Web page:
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Nassau judge dismisses 'Flush the Johns' case after DA loses evidence appeal

Kathleen Rice, who was the Nassau district attorney

Kathleen Rice, who was the Nassau district attorney during "Operation Flush the Johns," goes over the sting's results in Mineola on June 3, 2013. Credit: Howard Schnapp

A Nassau judge dismissed charges Tuesday against one of the men arrested two years ago in the "Flush the Johns" anti-prostitution sting after prosecutors said they did not have sufficient evidence to go to trial.

The Nassau County district attorney's office said it had lost an appeals court ruling on the admissibility of some evidence and did not have enough remaining evidence to proceed against Craig Lieber, 40, of West Hempstead.

"Your honor, without the evidence, we are unable to go forward," Assistant District Attorney Alexandra Brodman told Judge David Goodsell in First District Court in Hempstead.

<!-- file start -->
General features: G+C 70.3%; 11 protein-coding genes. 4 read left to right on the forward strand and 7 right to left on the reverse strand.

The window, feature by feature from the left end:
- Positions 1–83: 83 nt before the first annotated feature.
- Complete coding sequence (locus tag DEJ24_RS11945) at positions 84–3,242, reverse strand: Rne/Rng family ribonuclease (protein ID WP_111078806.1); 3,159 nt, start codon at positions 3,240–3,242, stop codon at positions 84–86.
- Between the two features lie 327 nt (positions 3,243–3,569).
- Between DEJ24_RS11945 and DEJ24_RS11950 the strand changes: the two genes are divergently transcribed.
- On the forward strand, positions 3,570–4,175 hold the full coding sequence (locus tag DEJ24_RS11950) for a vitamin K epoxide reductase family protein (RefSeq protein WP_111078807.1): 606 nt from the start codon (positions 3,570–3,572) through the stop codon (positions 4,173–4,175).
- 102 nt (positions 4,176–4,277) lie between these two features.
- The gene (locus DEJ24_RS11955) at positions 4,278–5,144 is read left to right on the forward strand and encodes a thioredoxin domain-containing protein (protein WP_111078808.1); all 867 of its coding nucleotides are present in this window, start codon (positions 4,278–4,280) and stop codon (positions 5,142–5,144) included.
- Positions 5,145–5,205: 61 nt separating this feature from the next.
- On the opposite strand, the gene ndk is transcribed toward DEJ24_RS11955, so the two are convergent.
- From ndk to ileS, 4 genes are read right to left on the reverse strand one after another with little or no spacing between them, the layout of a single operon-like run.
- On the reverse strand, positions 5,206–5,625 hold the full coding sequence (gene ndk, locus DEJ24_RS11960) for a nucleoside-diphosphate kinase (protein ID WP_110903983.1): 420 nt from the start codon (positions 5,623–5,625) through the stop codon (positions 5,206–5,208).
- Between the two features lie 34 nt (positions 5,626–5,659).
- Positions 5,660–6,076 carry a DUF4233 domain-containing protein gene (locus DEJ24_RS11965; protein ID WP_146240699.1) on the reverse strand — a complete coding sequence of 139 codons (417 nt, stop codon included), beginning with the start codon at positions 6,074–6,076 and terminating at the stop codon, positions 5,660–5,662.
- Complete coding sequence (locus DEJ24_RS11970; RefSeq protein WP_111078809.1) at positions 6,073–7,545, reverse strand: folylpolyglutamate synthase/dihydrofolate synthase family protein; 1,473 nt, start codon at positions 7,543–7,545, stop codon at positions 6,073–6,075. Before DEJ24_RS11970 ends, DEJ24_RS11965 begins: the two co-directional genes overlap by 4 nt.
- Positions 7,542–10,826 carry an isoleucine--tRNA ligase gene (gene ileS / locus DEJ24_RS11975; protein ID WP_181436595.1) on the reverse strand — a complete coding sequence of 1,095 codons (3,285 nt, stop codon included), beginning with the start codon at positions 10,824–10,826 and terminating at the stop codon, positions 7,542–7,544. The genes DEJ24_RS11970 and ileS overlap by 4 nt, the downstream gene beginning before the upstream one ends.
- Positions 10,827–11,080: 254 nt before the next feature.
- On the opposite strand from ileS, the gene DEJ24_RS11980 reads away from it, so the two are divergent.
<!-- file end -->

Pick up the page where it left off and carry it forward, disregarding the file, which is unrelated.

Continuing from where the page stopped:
The judge then dismissed the single misdemeanor charge of patronizing a prostitute in the third degree, which sealed the court file. Another trial judge had ruled much of the evidence in the case inadmissible.

While details of the appeal are not known, other judges in other cases have criticized police for failing to record the original telephone calls supposedly soliciting sex, and for not properly documenting some steps in the sting.

Lieber's attorney, Peter Brill, declined to comment.

Lieber was one of a handful of men whose cases are still pending from the sting operation, dubbed "Flush the Johns" by Kathleen Rice in 2013 while she was Nassau district attorney.

Rice's successor, Acting District Attorney Madeline Singas, had no comment on the court session, a spokesman said.

Rice said she came up with the idea of targeting the "johns" who patronize prostitutes, but the Nassau police department designed the sting, which officers called a "reversal" of their usual anti-prostitution tactics.

Most of the 104 men arrested in the sting in April and May of 2013 have pleaded guilty, but some took a plea to a reduced charge after it was allowed by prosecutors. Seven defendants refused pleas and went to trial. Six were acquitted at nonjury trials. One was convicted after trial but was allowed later to plead to a reduced charge.

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